While all espresso machines have slight differences, they all work on the same foundation. We’ll highlight the components that count without getting too technical.
III. How Is an Espresso Machine Built?
- Water source
- Group head
The water needed for an espresso machine to work can either come from an integrated water reservoir or a consistent supply of water through a plumbed connection.
The pump is the beating heart of any great espresso machine.
Now, you’ll see a great deal of advertising that pushes the amount of pressure the machine delivers. This is nothing more than clever marketing for the most part. You should ensure that any machine you want to use for making authentic espresso has around 9 bars of pressure. This is the rough equivalent of 130 psi.
It’s this pressure that’s responsible for forcing the boiling water through that puck of coffee grounds and generating the rich espresso you crave.
The pressure is delivered through by an electric pump, either a rotary vane or vibratory pump.
Next up, you’ve got the boiler to consider.
Before you get to that pressure, you’ll need boiling water and this comes courtesy of the onboard water boiler.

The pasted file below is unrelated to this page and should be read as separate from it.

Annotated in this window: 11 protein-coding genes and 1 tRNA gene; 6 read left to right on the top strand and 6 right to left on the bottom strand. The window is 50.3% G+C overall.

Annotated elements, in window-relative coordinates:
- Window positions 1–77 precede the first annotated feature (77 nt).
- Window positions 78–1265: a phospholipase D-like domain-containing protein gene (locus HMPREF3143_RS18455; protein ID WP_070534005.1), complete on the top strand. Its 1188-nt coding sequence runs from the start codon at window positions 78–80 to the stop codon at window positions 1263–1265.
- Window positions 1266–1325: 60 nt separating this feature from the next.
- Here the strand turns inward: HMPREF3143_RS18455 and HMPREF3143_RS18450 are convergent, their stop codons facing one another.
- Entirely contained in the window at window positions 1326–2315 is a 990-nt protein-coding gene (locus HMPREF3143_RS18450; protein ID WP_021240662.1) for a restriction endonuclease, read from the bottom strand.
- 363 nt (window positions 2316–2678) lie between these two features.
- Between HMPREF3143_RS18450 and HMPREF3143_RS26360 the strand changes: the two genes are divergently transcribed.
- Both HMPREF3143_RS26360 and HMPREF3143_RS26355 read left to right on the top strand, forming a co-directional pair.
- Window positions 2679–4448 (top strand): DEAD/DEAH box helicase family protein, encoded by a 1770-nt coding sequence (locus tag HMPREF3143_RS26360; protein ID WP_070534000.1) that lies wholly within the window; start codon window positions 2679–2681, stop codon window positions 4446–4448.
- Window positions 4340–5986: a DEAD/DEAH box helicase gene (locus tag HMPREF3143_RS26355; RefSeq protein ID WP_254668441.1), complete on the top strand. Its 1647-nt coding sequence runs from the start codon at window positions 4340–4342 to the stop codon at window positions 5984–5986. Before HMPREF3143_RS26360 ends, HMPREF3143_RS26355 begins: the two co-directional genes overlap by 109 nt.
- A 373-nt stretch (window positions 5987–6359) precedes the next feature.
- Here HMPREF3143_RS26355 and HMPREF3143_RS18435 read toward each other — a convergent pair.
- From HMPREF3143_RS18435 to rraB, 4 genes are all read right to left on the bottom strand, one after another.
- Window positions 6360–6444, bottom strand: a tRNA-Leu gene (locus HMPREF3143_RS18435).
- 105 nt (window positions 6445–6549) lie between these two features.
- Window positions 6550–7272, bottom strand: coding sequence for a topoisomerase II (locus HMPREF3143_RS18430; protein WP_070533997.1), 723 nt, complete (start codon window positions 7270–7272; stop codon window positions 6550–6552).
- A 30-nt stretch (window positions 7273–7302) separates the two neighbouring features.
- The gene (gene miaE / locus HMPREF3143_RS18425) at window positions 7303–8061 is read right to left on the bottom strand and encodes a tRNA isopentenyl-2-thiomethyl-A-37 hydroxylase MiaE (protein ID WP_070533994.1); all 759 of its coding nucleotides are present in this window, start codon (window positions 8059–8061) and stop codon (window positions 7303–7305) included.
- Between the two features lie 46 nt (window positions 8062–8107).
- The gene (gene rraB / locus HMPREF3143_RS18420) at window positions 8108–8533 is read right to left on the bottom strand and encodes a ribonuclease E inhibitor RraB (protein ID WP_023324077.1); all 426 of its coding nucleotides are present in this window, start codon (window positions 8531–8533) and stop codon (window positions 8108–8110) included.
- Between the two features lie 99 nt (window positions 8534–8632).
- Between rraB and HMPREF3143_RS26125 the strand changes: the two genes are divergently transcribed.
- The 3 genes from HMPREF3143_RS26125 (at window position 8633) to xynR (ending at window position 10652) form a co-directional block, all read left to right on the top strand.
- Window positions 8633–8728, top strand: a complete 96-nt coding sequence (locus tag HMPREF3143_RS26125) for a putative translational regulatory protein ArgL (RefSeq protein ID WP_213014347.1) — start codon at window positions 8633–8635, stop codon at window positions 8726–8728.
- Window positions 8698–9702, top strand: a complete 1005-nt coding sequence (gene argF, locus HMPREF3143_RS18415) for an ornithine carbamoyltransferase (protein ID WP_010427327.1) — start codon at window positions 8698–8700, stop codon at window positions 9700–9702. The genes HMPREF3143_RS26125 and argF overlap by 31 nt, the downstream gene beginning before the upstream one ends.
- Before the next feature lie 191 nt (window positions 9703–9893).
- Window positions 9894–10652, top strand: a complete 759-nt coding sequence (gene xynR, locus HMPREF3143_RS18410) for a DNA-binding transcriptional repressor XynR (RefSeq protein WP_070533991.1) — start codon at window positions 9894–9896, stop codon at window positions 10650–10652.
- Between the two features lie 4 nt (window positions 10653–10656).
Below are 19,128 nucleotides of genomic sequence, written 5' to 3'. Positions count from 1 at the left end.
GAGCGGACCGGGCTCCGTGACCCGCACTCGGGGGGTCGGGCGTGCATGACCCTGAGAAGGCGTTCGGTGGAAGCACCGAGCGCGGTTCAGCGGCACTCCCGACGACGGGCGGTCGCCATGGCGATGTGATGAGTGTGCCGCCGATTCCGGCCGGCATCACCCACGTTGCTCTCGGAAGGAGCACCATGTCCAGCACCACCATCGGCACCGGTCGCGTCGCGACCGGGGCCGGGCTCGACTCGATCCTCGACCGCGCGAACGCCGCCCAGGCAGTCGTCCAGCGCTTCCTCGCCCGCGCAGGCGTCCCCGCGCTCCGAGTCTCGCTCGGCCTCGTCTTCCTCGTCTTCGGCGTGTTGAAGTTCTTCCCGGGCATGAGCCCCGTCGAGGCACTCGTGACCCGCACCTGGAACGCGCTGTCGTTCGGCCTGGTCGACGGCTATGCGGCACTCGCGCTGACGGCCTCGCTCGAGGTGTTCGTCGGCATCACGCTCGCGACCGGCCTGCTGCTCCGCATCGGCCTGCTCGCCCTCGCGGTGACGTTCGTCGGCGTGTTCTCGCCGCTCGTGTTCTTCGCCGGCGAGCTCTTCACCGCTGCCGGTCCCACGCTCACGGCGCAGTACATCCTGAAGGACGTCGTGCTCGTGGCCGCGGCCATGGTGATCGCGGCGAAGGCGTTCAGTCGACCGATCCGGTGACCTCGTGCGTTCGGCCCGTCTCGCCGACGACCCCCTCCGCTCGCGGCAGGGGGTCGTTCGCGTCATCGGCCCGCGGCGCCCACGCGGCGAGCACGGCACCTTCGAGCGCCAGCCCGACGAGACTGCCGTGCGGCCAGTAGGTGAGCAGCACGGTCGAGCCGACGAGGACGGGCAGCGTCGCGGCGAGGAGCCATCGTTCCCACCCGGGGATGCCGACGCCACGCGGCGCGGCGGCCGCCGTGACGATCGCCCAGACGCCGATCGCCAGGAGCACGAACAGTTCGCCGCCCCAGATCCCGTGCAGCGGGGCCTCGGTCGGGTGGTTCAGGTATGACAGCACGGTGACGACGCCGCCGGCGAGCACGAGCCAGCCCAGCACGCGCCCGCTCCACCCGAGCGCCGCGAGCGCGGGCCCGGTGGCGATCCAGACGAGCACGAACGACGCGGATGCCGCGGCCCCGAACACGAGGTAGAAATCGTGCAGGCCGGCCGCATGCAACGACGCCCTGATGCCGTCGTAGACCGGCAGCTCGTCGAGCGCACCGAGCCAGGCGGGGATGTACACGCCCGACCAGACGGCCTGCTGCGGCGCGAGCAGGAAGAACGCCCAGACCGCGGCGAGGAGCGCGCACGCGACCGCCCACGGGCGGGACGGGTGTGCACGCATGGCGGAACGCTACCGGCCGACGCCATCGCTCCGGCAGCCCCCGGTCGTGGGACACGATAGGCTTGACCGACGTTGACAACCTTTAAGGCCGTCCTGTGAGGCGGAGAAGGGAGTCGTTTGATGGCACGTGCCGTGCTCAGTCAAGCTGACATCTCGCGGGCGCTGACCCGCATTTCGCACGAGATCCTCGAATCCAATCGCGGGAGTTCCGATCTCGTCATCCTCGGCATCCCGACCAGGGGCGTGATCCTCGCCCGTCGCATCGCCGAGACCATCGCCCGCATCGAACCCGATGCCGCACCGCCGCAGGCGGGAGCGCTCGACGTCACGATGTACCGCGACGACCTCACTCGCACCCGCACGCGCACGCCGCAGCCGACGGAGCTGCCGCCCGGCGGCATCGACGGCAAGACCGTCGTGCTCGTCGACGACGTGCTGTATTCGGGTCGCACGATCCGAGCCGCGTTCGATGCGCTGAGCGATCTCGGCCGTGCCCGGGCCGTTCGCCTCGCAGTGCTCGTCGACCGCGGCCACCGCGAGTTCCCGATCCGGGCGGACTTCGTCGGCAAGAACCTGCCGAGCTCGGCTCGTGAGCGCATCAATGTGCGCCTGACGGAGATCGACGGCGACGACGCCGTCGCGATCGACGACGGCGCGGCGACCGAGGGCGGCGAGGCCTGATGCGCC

The core purpose of this boiler is to heat then hold the pressurized water coming from the pump.
As the water makes its way down the espresso machine, the final stop it makes is in the group head. Within this group head, you’ll find the portafilter and room for it to lock into place, a means of activating the pump. The water is then able to make its way from boiler to portafilter.
OK, now you know the terms used to discuss making espresso, and you also have a solid understanding of the way these espresso machines are made.
When it comes to the end result in your cup, the quality hinges on several factors. The grind and the tamp are both crucial. The majority of machines are automatic so you shouldn’t need to tinker around with the size of the shot.
Your goal is simple: to produce an espresso with an even and golden crema.
Sounds simple, but how do you go about racking up that deep and powerful shot?
IV. How To Make Coffee Using an Espresso Machine
The first thing you need to do is choose the best espresso machine for your needs.
There’s no right or wrong answer here so focus on what makes the smoothest fit for you and the amount of effort you’re prepared to put in making espresso.
If you don’t mind putting in a little time and effort, and you’re looking to dial in the variables of the brewing process, a manual espresso maker can work well.
With a semi-automatic espresso machine, most functions are automated, but there’s a switch for extraction that you can activate or deactivate. This type of machine has a learning curve to master, but you’ll enjoy a great deal of freedom in return.